Laboratory test reports of the oil samples obtained from the location of the distressed Crude Oil Taker, MT New Diamond, were handed over to Attorney General Dappula De Livera, said Marine Environment Protection Authority (MEPA) Chairperson Darshani Lahandapura.
She said the laboratory test reports were prepared by the Government Analyst’s Department.
Divers are continuing their operations to ascertain if there is any damage to the distressed MT New Diamond, an oil tanker sailing 38 nautical miles off Sangaman-kanda Point east of Sri Lanka which issued a distress signal on 3rd September 2020.
The distressed oil tanker in eastern seas was manned by 23 crew members including 5 Greeks and 18 Philippine nationals, one of them died in the fire.
Further, the tanker was transporting 270,000 metric tons of crude oil from the port of Mina Al Ahmadi in Kuwait to the Indian port of Paradip, when it faced this unfortunate event.
It is also reported that 1700 metric tons of diesel required for the use of the tanker is also stored onboard.
MT New Diamond is a 20-year old crude oil tanker that is 333 meters long and 60 meters wide, and sailed with a Japanese certificate and is registered in Panama.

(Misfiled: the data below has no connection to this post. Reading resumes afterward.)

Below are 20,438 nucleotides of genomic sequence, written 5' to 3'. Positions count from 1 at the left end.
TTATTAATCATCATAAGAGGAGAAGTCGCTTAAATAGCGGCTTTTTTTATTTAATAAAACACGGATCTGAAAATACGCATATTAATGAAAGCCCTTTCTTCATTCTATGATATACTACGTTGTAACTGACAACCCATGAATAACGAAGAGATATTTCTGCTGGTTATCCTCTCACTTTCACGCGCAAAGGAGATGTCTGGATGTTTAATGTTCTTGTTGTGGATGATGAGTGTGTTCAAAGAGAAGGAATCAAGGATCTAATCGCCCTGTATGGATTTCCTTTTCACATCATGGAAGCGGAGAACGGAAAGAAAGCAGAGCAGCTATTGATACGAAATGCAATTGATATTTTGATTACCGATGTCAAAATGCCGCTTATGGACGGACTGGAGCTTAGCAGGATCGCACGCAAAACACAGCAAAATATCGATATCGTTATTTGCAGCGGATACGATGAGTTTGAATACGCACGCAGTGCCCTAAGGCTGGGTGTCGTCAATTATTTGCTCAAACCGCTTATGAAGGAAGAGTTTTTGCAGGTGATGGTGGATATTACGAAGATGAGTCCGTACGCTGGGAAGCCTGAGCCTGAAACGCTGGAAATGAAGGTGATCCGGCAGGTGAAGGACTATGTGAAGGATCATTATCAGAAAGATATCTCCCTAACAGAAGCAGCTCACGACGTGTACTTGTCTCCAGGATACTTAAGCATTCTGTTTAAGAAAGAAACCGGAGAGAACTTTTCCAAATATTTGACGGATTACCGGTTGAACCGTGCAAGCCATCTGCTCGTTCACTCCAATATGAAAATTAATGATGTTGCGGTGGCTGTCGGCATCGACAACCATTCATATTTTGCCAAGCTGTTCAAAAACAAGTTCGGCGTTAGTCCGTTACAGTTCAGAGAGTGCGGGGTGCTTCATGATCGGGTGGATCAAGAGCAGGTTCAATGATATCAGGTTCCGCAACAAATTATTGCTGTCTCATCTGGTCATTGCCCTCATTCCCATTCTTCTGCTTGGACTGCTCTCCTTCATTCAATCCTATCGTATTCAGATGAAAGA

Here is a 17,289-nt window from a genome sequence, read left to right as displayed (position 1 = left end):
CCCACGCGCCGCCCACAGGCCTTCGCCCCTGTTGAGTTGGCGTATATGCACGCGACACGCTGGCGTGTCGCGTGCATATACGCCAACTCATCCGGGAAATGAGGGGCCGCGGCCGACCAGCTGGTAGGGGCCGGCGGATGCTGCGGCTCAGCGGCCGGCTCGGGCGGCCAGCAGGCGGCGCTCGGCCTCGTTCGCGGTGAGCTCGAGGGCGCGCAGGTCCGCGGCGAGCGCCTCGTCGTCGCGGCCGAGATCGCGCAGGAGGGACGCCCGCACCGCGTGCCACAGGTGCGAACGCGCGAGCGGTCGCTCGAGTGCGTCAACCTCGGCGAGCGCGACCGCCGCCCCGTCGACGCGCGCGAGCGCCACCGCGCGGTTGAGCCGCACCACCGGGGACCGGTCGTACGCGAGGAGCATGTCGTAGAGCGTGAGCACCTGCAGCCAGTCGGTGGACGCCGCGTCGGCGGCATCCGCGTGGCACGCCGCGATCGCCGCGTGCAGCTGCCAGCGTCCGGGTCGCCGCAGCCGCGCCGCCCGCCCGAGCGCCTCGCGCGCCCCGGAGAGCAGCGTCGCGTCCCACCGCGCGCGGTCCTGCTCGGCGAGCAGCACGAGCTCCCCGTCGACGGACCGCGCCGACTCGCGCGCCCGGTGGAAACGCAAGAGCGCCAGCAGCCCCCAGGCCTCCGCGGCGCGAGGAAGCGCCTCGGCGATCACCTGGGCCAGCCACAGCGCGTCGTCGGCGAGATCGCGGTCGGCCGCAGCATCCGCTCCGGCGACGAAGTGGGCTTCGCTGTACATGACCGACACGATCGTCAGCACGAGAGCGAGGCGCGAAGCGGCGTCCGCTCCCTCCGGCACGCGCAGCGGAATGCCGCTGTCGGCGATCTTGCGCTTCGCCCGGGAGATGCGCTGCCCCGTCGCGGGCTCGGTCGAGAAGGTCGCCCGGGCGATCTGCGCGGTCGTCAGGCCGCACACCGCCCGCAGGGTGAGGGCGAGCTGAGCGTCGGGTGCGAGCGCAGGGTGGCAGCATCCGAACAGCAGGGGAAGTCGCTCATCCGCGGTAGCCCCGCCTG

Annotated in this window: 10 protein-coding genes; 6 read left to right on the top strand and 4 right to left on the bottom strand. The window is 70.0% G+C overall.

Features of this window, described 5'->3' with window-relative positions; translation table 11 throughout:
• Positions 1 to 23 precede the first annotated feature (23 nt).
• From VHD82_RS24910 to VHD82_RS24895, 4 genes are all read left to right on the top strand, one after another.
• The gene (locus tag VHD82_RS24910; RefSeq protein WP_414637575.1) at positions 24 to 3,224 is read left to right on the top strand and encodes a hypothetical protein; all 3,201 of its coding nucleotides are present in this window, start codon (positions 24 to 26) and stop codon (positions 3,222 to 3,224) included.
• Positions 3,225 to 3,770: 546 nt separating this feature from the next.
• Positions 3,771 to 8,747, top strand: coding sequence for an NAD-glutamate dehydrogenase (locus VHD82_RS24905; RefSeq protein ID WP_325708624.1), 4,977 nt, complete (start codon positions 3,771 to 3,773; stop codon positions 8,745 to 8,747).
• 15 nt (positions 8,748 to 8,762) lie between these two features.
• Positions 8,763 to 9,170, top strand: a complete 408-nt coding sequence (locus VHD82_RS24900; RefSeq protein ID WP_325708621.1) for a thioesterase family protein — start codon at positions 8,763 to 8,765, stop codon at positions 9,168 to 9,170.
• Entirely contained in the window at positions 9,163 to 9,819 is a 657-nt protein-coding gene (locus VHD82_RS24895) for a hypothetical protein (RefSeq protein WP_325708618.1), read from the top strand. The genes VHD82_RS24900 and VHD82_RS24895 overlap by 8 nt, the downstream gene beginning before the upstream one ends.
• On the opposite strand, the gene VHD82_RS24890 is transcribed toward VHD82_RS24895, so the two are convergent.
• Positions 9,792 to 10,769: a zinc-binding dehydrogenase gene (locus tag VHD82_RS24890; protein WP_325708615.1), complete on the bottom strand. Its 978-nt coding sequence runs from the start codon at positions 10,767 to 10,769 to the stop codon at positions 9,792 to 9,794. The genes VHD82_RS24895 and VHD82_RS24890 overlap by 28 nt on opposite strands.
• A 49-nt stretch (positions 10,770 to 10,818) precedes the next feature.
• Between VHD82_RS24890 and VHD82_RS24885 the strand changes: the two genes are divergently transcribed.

Greece-based Porto Emporios Shipping Inc is the registered owner of the 20-year old Panama-flagged very large crude carrier, New Shipping Ltd is the manager of the vessel.
New Shipping Ltd appointed SMIT Singapore Pte Ltd to lead salvage operations.
Salvagers have already vacated the ruptured tank in the engine room and transferred the dirty water into the ballast section.
The Marine Environment Protection Authority (MEPA) said measures are in place to reduce the thickness of the oil slick located in the area of the distressed Crude Oil Tanker, the MT New Diamond. Dr. Terney Pradeep Kumara, the General Manager of MEPA said the oil slick is currently located in a 02 nautical mile area close to the distress Super Tanker.
Sri Lanka Air Force airdropped dispersant to minimize the potential impact on the marine environment and boats were dispatched to the area to divide the oil slick into portions, said the MEPA General Manager.
However, Dr. Terney Pradeep said as the oil slick is still in the ocean it can pose a negative impact on Sri Lanka’s marine environment.